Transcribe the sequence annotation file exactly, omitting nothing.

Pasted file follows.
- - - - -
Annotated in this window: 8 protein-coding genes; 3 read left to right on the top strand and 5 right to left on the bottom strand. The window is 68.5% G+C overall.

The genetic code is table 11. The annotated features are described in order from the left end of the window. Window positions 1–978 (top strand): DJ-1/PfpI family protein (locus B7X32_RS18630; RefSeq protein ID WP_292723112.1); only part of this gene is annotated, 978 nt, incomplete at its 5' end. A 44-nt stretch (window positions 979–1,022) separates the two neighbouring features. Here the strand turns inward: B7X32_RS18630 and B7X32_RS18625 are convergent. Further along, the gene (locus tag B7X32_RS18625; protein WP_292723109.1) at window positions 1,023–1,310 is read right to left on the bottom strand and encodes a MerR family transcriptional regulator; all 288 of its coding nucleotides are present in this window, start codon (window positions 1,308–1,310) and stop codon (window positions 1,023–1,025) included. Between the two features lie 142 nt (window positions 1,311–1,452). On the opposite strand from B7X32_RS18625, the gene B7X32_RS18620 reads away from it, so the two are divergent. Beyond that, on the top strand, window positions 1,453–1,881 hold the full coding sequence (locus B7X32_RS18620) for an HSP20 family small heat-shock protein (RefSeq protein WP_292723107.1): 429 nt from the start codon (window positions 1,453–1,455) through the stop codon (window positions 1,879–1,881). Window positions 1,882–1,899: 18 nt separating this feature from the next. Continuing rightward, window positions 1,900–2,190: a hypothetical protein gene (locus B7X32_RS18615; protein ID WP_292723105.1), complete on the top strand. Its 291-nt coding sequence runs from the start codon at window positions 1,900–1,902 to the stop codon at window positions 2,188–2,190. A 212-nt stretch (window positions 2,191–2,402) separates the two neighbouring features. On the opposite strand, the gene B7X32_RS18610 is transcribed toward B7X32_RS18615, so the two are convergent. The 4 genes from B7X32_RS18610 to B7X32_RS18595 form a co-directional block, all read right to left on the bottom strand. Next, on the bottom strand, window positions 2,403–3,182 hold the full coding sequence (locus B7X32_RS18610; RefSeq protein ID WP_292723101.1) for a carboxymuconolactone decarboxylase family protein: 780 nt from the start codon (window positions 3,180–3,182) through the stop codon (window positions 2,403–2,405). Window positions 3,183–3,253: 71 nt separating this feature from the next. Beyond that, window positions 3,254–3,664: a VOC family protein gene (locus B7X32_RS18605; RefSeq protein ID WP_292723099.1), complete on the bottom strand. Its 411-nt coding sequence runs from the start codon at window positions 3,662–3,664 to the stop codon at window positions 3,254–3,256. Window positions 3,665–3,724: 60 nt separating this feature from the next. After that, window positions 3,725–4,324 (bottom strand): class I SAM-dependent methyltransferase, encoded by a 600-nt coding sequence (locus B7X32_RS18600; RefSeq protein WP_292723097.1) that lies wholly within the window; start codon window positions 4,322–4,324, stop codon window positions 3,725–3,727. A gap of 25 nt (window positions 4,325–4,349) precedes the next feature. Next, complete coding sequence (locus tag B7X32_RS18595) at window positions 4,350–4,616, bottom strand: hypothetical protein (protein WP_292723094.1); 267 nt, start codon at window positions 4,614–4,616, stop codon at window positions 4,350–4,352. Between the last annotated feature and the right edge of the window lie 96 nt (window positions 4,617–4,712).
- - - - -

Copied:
Annotated in this window: 8 protein-coding genes; 3 read left to right on the top strand and 5 right to left on the bottom strand. The window is 68.5% G+C overall.

The genetic code is table 11. The annotated features are described in order from the left end of the window. Window positions 1–978 (top strand): DJ-1/PfpI family protein (locus B7X32_RS18630; RefSeq protein ID WP_292723112.1); only part of this gene is annotated, 978 nt, incomplete at its 5' end. A 44-nt stretch (window positions 979–1,022) separates the two neighbouring features. Here the strand turns inward: B7X32_RS18630 and B7X32_RS18625 are convergent. Further along, the gene (locus tag B7X32_RS18625; protein WP_292723109.1) at window positions 1,023–1,310 is read right to left on the bottom strand and encodes a MerR family transcriptional regulator; all 288 of its coding nucleotides are present in this window, start codon (window positions 1,308–1,310) and stop codon (window positions 1,023–1,025) included. Between the two features lie 142 nt (window positions 1,311–1,452). On the opposite strand from B7X32_RS18625, the gene B7X32_RS18620 reads away from it, so the two are divergent. Beyond that, on the top strand, window positions 1,453–1,881 hold the full coding sequence (locus B7X32_RS18620) for an HSP20 family small heat-shock protein (RefSeq protein WP_292723107.1): 429 nt from the start codon (window positions 1,453–1,455) through the stop codon (window positions 1,879–1,881). Window positions 1,882–1,899: 18 nt separating this feature from the next. Continuing rightward, window positions 1,900–2,190: a hypothetical protein gene (locus B7X32_RS18615; protein ID WP_292723105.1), complete on the top strand. Its 291-nt coding sequence runs from the start codon at window positions 1,900–1,902 to the stop codon at window positions 2,188–2,190. A 212-nt stretch (window positions 2,191–2,402) separates the two neighbouring features. On the opposite strand, the gene B7X32_RS18610 is transcribed toward B7X32_RS18615, so the two are convergent. The 4 genes from B7X32_RS18610 to B7X32_RS18595 form a co-directional block, all read right to left on the bottom strand. Next, on the bottom strand, window positions 2,403–3,182 hold the full coding sequence (locus B7X32_RS18610; RefSeq protein ID WP_292723101.1) for a carboxymuconolactone decarboxylase family protein: 780 nt from the start codon (window positions 3,180–3,182) through the stop codon (window positions 2,403–2,405). Window positions 3,183–3,253: 71 nt separating this feature from the next. Beyond that, window positions 3,254–3,664: a VOC family protein gene (locus B7X32_RS18605; RefSeq protein ID WP_292723099.1), complete on the bottom strand. Its 411-nt coding sequence runs from the start codon at window positions 3,662–3,664 to the stop codon at window positions 3,254–3,256. Window positions 3,665–3,724: 60 nt separating this feature from the next. After that, window positions 3,725–4,324 (bottom strand): class I SAM-dependent methyltransferase, encoded by a 600-nt coding sequence (locus B7X32_RS18600; RefSeq protein WP_292723097.1) that lies wholly within the window; start codon window positions 4,322–4,324, stop codon window positions 3,725–3,727. A gap of 25 nt (window positions 4,325–4,349) precedes the next feature. Next, complete coding sequence (locus tag B7X32_RS18595) at window positions 4,350–4,616, bottom strand: hypothetical protein (protein WP_292723094.1); 267 nt, start codon at window positions 4,614–4,616, stop codon at window positions 4,350–4,352. Between the last annotated feature and the right edge of the window lie 96 nt (window positions 4,617–4,712).